Shedding Light in the Darkness

Another ’60s Music Pioneer Dies – Dan Hicks

Dan-HicksDan Hicks was the legendary leader of the Hot Licks, a swinging band with a cult following. In the late 1960s he first assembled an acoustic combo with two female backup singers and began performing as Dan Hicks and His Hot Licks, perfecting a crowd-pleasing musical style that embraced Western swing, country and jazz, with a comedic flourish.

“My parents liked country music and I started liking jazz in junior high school and put the two together,” he explained before a Maui concert. “Rather than growing up on rock I liked the other stuff. And humor comes easy for me, I like to be entertaining.”

Before forming the Hot Licks, Hicks played drums with one of the West Coast’s neo-psychedelic pioneers, The Charlatans, based at the Red Dog Saloon in Virginia City, Nevada.

“The band started playing in San Francisco and our first real job was in Virginia City, an old mining town,” he recalled. “It was the summer of ’65 and Ken Kesey’s bus came through. It was a real scene. The poster for the gig was the first one for underground, long-haired bands. When I quit The Charlatans, more than being in a rock band I was drawn to quieter, more folk orientated music. And I was inspired to write original tunes. I was a little different from most San Francisco acts.”

Hicks and The Hot Licks produced a series of critically-acclaimed albums like “Where’s The Money,?” “Striking It Rich,” and “Last Train To Hicksville.”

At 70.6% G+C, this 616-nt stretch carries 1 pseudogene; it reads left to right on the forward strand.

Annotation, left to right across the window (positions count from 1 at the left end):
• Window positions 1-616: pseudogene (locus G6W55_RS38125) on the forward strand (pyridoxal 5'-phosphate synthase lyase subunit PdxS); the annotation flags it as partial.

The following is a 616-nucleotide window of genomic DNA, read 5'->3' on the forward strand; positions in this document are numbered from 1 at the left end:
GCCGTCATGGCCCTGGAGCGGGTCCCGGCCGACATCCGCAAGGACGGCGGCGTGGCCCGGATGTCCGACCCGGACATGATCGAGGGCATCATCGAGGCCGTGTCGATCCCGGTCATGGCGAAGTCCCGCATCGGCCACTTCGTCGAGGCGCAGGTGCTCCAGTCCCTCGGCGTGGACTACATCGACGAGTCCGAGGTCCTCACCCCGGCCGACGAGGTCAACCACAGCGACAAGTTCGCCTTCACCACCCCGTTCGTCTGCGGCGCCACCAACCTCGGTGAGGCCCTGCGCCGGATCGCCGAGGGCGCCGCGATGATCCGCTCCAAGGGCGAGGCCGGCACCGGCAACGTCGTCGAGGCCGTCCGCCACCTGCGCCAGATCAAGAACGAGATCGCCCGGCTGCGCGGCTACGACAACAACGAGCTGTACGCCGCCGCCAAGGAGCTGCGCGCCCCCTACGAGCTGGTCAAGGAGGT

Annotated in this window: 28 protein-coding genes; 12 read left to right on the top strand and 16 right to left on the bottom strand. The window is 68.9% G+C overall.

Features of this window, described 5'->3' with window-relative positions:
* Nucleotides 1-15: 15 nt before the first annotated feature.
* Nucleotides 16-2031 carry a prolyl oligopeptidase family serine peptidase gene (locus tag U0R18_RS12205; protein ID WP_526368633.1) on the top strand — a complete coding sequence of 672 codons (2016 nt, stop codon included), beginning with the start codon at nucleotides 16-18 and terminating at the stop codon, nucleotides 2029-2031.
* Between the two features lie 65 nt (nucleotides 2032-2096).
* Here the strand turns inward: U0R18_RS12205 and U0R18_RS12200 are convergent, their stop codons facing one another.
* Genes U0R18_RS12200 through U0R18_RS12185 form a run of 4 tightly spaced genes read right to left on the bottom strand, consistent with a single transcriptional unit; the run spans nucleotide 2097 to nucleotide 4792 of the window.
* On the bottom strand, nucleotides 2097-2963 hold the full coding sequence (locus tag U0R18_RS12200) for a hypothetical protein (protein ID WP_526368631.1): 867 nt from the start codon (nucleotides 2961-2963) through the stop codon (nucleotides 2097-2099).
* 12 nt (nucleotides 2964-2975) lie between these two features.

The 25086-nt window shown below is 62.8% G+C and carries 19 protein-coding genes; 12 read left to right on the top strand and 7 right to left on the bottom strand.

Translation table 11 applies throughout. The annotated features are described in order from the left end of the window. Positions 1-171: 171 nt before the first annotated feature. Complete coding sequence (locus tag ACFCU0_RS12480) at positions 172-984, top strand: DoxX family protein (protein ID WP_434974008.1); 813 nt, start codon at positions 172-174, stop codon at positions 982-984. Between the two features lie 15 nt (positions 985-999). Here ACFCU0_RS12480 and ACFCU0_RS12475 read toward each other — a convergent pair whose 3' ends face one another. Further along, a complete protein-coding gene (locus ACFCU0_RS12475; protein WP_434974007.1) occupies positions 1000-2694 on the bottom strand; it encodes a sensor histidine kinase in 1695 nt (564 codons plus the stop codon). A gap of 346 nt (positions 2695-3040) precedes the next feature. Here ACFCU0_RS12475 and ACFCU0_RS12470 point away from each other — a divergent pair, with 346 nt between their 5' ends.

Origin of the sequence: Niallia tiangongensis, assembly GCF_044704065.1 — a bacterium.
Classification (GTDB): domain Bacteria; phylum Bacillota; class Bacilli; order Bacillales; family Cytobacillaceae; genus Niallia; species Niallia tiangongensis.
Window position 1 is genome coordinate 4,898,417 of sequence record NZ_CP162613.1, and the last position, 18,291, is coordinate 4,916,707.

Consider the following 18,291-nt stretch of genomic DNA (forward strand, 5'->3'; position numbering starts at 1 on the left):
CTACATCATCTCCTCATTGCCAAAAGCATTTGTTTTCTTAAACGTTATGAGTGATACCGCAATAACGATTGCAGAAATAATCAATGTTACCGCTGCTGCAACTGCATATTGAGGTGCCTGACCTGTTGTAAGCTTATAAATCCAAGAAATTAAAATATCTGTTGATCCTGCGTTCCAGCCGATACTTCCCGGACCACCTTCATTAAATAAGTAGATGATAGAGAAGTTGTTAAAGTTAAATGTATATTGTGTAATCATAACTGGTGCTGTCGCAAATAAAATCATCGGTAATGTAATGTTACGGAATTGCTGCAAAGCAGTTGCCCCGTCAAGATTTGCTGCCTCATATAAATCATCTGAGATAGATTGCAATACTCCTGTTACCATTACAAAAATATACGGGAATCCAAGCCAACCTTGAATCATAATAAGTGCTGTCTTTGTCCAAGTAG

Decades later he began recording again with The Hot Licks, beginning in 2000 with “Beatin’ the Heat,” which featured a bunch of guest artists including Elvis Costello, Rickie Lee Jones, Tom Waits, and Bette Midler. Then came “Selected Shorts,” in 2004, with contributions by Jimmy Buffett, Willie Nelson and Van Dyke Parks.

“I got the Hot Licks going again with the girl singers, and I hadn’t really done anything with other people before,” he said. “I thought about people who might be compatible, and I think there was a mutual fan thing going on.”

One of his most recent albums, “Crazy for Christmas,” featured an irresistible collection of revamped favorites and fun originals propelled by exuberant, swing jazz band instrumentation.

Humorous lyrical gems included the opening toe-tapper, “Christmas Mornin’,” which finds Mr. Claus scrambling at the North Pole to get Rudolph to down his beer and the elves to quit their dice game so they can get, “trucking with the toys.”

“I like parodies and take offs and to keep it light, and have a little attitude going,” he noted.



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